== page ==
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From: Ed Brey (brey_at_[hidden])
Date: 2003-09-08 08:51:58

Douglas Gregor wrote:
> On Friday 05 September 2003 02:43 pm, Ed Brey wrote:
>> struct inert_bool_structure {};
>> typedef inert_bool_structure const* inert_bool;
> This allows several things we'd rather not allow:
> shared_ptr<T> p;
> p + 2; // not quite what we expected
> delete p; // dangerous
     function_obj == p // bool comparison may be unexpected.
     void const* v = p

These are all well-observed imperfections. (I tacked on the last two myself, to get the issues in one place.)

In the "p + 2" case, it would be better if the code didn't compile; OTOH, the results don't break from boolean semantics, so doesn't seem likely to confuse anyone.

The "delete p" case is fixed with a private destructor, i.e.:
struct inert_bool_structure { private: ~inert_bool_structure(); };

In the equality between different classes case, we enter mixed metaphor land. By one school of reasoning, if you can say:

if (function_obj) ...
if (shared_ptr_obj) ...
if (function_obj && shared_ptr_obj) ...

then wouldn't

if (function_obj == shared_ptr_obj) ...

be a logical extension? A counter argument is that this isn't the only way to think of the scenario, and a coding error can occur when someone is quite reasonable thinking in terms of content equality.

The void const* conversion case could hide a nasty bug, since the meaning subtly changes in shared_ptr by forgetting the .get(). No solution comes to mind for this.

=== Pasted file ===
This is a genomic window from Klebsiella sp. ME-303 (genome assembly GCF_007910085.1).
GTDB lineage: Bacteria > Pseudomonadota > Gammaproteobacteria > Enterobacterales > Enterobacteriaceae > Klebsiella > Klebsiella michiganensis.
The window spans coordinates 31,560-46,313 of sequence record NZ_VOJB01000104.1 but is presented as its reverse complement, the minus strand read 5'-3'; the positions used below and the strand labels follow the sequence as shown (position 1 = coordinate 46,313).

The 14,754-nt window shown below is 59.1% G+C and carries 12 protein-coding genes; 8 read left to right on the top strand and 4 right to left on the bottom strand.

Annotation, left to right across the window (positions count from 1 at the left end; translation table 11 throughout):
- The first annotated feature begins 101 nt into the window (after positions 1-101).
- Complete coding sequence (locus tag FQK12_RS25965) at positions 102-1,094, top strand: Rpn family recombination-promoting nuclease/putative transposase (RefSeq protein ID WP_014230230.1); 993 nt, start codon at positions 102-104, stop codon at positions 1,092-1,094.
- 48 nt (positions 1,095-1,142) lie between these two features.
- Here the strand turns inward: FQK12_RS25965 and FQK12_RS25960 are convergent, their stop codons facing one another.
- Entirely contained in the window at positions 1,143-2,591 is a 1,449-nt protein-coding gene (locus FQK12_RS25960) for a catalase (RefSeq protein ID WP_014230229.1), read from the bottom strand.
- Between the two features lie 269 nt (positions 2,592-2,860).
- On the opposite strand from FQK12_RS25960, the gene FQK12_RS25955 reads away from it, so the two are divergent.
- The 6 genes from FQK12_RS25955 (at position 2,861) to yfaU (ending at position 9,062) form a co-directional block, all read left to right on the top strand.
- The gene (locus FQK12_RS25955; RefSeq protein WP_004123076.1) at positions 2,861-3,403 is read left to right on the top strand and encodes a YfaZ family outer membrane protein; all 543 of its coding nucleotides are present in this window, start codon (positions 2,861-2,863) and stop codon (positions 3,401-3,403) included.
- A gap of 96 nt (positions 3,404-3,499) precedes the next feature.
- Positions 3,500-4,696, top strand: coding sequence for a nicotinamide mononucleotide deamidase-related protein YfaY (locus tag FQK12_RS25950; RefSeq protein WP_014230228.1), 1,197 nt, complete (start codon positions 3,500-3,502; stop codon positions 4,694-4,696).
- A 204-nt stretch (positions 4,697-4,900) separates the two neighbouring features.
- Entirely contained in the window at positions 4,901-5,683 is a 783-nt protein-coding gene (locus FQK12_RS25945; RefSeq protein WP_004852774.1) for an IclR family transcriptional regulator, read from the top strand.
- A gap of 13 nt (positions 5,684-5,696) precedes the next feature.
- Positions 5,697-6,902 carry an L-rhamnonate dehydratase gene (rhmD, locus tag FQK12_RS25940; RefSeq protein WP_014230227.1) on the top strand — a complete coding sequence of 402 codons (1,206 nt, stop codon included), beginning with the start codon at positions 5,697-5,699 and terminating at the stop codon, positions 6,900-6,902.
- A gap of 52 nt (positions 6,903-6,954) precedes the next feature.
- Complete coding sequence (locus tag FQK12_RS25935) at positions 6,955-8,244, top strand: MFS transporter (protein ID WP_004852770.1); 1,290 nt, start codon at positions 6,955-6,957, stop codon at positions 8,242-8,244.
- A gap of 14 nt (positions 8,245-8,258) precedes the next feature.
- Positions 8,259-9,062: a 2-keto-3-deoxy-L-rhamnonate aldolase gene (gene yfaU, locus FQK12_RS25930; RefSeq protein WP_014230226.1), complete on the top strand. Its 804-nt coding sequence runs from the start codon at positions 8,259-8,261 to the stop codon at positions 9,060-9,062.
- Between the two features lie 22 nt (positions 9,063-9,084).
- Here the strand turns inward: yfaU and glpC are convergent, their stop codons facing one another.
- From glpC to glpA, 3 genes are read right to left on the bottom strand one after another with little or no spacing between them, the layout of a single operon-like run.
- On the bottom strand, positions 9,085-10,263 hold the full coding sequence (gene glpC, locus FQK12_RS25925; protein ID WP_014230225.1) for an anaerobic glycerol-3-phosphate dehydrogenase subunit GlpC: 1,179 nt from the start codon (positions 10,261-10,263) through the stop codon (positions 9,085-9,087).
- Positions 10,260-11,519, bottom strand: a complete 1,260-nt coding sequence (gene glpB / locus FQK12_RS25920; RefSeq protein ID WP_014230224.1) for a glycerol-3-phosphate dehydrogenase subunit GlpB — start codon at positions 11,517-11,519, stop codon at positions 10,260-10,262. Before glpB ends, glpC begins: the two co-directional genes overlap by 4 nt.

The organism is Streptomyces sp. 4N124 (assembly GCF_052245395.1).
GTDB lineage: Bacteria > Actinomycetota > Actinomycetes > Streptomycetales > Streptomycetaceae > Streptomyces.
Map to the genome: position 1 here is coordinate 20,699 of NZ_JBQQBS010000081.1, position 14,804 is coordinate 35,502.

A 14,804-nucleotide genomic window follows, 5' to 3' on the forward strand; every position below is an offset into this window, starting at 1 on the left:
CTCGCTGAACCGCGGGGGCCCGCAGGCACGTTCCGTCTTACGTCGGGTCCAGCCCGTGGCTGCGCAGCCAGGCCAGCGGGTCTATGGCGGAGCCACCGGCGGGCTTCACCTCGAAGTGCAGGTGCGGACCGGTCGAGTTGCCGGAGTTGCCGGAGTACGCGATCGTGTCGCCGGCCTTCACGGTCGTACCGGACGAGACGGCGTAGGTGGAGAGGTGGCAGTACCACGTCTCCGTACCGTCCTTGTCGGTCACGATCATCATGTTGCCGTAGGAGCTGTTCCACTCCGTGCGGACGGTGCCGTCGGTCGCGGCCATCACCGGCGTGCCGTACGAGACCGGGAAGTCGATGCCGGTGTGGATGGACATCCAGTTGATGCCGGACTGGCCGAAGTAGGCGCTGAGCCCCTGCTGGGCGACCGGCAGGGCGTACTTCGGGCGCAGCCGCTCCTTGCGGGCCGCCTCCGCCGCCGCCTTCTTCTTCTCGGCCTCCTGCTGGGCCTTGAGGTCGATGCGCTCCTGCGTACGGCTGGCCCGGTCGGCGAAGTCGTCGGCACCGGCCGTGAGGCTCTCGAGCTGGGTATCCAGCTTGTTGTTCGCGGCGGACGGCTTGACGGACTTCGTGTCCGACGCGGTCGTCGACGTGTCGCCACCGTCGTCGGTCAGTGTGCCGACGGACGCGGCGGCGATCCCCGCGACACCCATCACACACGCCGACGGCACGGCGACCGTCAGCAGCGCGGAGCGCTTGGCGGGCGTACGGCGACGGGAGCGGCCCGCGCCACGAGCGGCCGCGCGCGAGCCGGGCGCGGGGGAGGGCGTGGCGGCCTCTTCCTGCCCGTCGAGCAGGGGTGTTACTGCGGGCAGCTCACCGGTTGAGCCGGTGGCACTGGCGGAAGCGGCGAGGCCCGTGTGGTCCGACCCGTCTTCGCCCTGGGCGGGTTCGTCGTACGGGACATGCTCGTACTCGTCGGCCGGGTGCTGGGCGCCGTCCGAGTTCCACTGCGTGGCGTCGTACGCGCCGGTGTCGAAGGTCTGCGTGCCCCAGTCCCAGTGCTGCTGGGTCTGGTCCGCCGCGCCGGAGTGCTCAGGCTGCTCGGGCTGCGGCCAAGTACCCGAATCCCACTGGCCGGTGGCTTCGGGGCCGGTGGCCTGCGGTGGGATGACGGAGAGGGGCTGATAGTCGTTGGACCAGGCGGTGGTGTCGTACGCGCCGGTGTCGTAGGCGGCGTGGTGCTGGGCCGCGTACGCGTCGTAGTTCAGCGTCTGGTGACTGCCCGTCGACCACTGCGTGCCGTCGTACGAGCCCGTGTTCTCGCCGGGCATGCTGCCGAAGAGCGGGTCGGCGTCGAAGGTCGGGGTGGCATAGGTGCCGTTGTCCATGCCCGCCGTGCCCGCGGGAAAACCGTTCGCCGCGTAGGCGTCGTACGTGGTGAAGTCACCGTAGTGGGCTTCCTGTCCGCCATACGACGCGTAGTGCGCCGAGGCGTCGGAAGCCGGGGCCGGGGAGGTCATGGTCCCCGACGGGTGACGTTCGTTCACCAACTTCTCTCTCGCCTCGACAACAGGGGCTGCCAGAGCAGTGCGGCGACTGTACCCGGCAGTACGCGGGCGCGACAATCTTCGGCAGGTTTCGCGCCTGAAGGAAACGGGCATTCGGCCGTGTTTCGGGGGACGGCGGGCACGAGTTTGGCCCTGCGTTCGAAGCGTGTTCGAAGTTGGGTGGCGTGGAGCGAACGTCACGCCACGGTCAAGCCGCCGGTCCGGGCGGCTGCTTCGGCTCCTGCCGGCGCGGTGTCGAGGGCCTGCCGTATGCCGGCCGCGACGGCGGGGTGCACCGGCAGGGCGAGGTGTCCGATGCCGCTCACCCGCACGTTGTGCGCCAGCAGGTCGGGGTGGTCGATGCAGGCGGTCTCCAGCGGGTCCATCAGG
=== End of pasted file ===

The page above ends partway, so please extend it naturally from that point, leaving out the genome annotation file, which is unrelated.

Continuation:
The problems with inert_bool seem great enough to kill it. It is a shame in a way, since the efficiency problem of the pointer to member approach affects each usage, even though the added safety comes in handy only rarely.

Unless I missed something bool_testable only provides half the problem: it provides operator!, but not the implicit bool conversion. Perhaps the thinking is to add a templated bool conversion. This would solve the heterogeneous class comparison problem, but not the void const* problem. Still, maybe it is the best compromise.

An entirely different approach is to use a null class.

struct null_t {
    template<typename T> operator T*() const {return 0;}
null_t const null;

template<typename T> inline bool operator==(shared_ptr<T> const& p, null_t) {return p.get() == 0;}
template<typename T> inline bool operator==(null_t, shared_ptr<T> const& p) {return p.get() == 0;}
template<typename T> inline bool operator!=(shared_ptr<T> const& p, null_t) {return p.get() != 0;}
template<typename T> inline bool operator!=(null_t, shared_ptr<T> const& p) {return p.get() != 0;}

In this approach, shared_ptr wouldn't include any boolean operator at all. Instead, code using would look like this:

if (p != null) ...

Not as nice an terse as just "if (p)", but safer and more explicit, and still prettier, IMHO, than "if (p.get())". A side benefit to this approach is that a null object would be a nice utility addition to boost anyway, since it is less ambiguous than 0 (although it doesn't work on pointer to members ... ah those pesky tradeoffs).

Further thoughts?


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